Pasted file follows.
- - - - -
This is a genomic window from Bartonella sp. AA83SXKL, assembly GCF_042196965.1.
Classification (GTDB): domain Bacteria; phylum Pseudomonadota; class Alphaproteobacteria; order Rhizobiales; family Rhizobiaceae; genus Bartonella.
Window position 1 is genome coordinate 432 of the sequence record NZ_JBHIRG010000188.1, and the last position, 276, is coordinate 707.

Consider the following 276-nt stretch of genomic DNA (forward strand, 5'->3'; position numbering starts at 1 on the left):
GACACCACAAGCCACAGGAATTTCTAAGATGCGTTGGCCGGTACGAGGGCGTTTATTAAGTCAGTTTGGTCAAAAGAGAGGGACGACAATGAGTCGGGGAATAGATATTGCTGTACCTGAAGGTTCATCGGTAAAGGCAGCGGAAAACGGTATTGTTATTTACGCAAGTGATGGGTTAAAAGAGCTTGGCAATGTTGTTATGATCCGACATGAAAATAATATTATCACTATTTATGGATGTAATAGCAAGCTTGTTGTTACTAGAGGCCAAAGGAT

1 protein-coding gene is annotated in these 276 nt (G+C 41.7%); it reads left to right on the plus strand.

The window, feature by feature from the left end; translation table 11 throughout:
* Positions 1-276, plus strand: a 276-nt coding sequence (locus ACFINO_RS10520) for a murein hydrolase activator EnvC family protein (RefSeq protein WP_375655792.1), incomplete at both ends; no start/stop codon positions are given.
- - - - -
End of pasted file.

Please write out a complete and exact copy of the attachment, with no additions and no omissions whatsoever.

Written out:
This is a genomic window from Bartonella sp. AA83SXKL, assembly GCF_042196965.1.
Classification (GTDB): domain Bacteria; phylum Pseudomonadota; class Alphaproteobacteria; order Rhizobiales; family Rhizobiaceae; genus Bartonella.
Window position 1 is genome coordinate 432 of the sequence record NZ_JBHIRG010000188.1, and the last position, 276, is coordinate 707.

Consider the following 276-nt stretch of genomic DNA (forward strand, 5'->3'; position numbering starts at 1 on the left):
GACACCACAAGCCACAGGAATTTCTAAGATGCGTTGGCCGGTACGAGGGCGTTTATTAAGTCAGTTTGGTCAAAAGAGAGGGACGACAATGAGTCGGGGAATAGATATTGCTGTACCTGAAGGTTCATCGGTAAAGGCAGCGGAAAACGGTATTGTTATTTACGCAAGTGATGGGTTAAAAGAGCTTGGCAATGTTGTTATGATCCGACATGAAAATAATATTATCACTATTTATGGATGTAATAGCAAGCTTGTTGTTACTAGAGGCCAAAGGAT

1 protein-coding gene is annotated in these 276 nt (G+C 41.7%); it reads left to right on the plus strand.

The window, feature by feature from the left end; translation table 11 throughout:
* Positions 1-276, plus strand: a 276-nt coding sequence (locus ACFINO_RS10520) for a murein hydrolase activator EnvC family protein (RefSeq protein WP_375655792.1), incomplete at both ends; no start/stop codon positions are given.